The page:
The History Of Toyota Vista Ardeo
The Toyota Vista was launched in 1982 as a sister nameplate to the Camry. The name was introduced to tie in with Toyota's Vista dealership network, and launched around the same time.
Unlike the Camry, which was available with a V6 engine, all generations were only available with a straight-4 engine that used either gasoline or diesel fuel.
Each Vista model is essentially a Japanese-market Toyota Camry, with different front- and rear-end treatment; plus, while Camry is always a sedan, most Vistas up to V40 are hardtop. When the Camry was redesigned, so was the Vista. This pattern will continue until late 1996, when a new, larger, US-oriented Camry took over the "Camry" name (earlier this larger CX/ CV platform was marketed in Japan as Scepter (MCV10) and Camry Gracia (MCV20/ MCX20)). Then in August 1998 the last generation Vista would be redesigned, independent of the Camry.
The Vista first appeared April 1982 as a nicer trim level of the second generation Toyota Camry, and was sold exclusively at a new Toyota dealership channel with the same name, Vista. The bodystyles offered were the 4-door sedan and 5-door hatchback with a 5-speed manual transmission initially the only offering, with an automatic transmission introduced later in August 1982. Trim levels were the VC, VL, VE, and the VX at the top. The official name of the vehicle was the Camry Vista. A glass moonroof was available on the top level VX, with the 2S-ELU engine.
August 1983 saw the 1C-TL 1.8 L turbodiesel offered. June 1984 saw the suspension given a more sporting approach, and a DOHC 2.0 L engine was offered on the VS trim level. A DOHC engine in a front wheel drive vehicle was unusual at the time. The diesel was upgraded to 2.0 L August 1985.
The second generation Vista was first offered for sale August 1986, and unlike its higher spec cousin, the Lexus ES, the Vista was not available with a V6 engine. The 5-door hatchback was replaced with either a 4-door sedan or hardtop bodystyle, with a similar appearance and social status to the larger Mark II. The Vista continued a Toyota tradition of becoming a sportier version of a more basic sedan, and came it a GT trim level. All engines now use fuel injection exclusively.
October 1987 saw the introduction of 4WD on the 2.0 L 4S-Fi engine, mated to an automatic transmission, and the Vista Etoile used the 4S-FE engine.
This version of the Vista shares similar styling with the Windom. It was introduced July 1990. The engines available were the 3S 1.8, 2.0 and a 4S 2.0 L. The diesel engines used the 2C-T and all engines came with DOHC. Four wheel steering was also available on vehicles with the 2.0 L gasoline engine. The VX trim level was available in May 1991 with leather interior. July 1992 saw the removal of the 3S-GE engine on upper trim level vehicles, and the air conditioning refrigerant switched to R134a CFC-free instead.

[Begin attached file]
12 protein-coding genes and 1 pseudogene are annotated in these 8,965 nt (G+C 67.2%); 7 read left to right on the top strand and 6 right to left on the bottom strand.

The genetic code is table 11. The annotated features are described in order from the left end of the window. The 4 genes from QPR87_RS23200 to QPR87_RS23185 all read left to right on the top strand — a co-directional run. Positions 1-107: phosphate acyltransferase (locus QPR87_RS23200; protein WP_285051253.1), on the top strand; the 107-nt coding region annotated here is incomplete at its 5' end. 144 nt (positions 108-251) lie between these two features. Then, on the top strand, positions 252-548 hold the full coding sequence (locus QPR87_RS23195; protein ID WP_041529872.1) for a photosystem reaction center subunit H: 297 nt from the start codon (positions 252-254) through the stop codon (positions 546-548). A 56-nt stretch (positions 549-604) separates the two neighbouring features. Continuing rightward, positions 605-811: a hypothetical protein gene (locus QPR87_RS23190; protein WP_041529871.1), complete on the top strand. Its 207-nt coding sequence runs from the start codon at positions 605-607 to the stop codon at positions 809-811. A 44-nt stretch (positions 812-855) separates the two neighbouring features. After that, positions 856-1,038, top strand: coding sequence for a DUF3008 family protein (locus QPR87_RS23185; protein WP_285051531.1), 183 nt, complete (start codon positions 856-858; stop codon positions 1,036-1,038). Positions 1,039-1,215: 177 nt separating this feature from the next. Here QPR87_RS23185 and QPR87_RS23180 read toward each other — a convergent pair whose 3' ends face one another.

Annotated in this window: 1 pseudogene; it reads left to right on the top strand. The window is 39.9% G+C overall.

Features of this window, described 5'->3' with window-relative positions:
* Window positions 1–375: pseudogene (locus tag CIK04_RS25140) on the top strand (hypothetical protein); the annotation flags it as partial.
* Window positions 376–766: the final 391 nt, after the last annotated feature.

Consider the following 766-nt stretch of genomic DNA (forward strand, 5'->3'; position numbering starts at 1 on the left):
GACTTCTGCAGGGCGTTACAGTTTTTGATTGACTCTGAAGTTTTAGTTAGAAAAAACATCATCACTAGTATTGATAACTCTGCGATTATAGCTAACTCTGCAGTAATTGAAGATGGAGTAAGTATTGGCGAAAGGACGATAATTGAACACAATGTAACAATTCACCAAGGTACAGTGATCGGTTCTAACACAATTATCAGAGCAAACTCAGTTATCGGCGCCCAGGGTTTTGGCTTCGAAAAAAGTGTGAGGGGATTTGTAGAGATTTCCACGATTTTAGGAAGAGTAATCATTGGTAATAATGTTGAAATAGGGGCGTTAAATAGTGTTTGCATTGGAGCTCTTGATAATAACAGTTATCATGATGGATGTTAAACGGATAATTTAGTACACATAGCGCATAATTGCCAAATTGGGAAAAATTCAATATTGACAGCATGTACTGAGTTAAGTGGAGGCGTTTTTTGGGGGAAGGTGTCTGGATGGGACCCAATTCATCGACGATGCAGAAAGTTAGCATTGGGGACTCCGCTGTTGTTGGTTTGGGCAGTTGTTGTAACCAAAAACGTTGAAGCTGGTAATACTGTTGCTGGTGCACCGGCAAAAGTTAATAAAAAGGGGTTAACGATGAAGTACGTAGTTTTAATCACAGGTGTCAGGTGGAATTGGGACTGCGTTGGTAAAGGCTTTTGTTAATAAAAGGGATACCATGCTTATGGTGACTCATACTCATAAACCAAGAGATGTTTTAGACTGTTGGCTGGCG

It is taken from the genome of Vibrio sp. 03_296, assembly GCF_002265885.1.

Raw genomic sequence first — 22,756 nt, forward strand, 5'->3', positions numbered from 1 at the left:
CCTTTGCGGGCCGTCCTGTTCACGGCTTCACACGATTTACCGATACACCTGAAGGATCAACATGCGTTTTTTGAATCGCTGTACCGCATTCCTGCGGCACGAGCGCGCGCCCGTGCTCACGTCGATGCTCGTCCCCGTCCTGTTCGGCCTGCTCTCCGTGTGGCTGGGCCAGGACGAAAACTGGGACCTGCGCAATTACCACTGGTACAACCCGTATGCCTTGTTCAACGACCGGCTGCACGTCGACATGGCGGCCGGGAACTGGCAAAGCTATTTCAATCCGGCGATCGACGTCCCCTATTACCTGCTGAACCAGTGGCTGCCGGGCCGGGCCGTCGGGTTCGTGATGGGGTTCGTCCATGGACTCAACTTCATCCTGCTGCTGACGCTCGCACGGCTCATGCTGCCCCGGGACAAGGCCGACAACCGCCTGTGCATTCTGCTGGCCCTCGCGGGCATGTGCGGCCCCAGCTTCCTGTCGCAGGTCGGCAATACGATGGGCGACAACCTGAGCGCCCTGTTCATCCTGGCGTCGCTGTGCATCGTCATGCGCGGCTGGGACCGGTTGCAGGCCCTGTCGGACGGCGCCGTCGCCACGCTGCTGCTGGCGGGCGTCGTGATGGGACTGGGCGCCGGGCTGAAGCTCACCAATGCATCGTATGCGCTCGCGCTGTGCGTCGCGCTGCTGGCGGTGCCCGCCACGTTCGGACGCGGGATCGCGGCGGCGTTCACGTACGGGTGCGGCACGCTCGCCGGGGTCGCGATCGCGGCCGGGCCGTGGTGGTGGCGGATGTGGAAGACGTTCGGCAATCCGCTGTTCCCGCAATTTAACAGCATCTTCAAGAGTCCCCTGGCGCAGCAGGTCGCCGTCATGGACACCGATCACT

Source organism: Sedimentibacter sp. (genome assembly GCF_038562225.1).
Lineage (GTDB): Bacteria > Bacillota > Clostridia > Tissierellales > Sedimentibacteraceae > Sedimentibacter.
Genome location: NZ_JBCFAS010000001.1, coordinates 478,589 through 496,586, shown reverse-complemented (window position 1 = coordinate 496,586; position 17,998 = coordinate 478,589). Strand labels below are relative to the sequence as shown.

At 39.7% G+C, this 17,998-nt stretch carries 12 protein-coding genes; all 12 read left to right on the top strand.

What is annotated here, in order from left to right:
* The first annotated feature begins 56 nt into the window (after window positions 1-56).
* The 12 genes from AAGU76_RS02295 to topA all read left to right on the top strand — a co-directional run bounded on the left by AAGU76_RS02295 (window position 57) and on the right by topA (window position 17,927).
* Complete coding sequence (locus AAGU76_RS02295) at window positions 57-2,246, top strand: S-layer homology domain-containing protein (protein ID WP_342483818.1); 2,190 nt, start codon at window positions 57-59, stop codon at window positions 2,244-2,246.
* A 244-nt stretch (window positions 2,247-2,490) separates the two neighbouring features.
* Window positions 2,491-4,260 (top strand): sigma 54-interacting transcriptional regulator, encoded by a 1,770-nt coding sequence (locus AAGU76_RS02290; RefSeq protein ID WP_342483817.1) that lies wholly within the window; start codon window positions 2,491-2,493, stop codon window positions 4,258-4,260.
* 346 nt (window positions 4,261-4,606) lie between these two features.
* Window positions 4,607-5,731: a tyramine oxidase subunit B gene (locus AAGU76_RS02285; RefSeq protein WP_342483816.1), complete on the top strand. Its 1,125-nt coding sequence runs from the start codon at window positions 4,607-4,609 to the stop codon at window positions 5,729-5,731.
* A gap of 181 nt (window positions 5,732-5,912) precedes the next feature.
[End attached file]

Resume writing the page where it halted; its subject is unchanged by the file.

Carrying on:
While the Camry became a US-centric model with the narrower, shorter Japanese version eliminated, the Vista was now the only vehicle that continueed to embrace the 4700mm (185in) x 1700mm (66.9in) length-width bracket, legacy of a Japanese taxation law. With this redesign, however, Toyota decided to revitalize the Vista nameplate. The car is 100mm (3.9in) taller than its predecessor.
This Vista is significant because it's one of the first fruits of Toyota's company-wide platform renewal efforts. Studies for new FWD platform and packaging (layout) began in 1993 and appeared on market in February 1997 in the Toyota Prius, but the Vista is the first mass-production, FWD Toyota with a new platform. Toyota claims this is the first true redesign and re-think of its FWD platforms since the 1982 Camry/ Vista. With this platform, Toyota trades rear McPherson Struts for a torsion beam axle setup. A double-wishbone setup reminiscent of the Nissan Primera axle is available for all-wheel drive—this will become the rear suspension for more demanding FWD cars such as the final Toyota Celica. Toyota also flips the engine orientation so that the intake manifold is in front, improving space efficiency.
Production for the Vista halted in July 2003, as Toyota prepared to merge the Vista dealers into the Netz dealership network. The move to simplify Toyota's dealership came in light of the pending Lexus launch in Japan, planned for August 2005. In April 2005 the process was complete and all Vista dealers became Netz dealers.
The fifth generation Vista was available as a sedan, and a station wagon called the Vista Ardeo. 1.8L and 2.0L engines were available. The interior features a center instrument panel/ navigation display.
The platform for this vehicle was used for the first generation Toyota Prius, and was also shared with the Opa, Wish, Caldina, Avensis and Celica.
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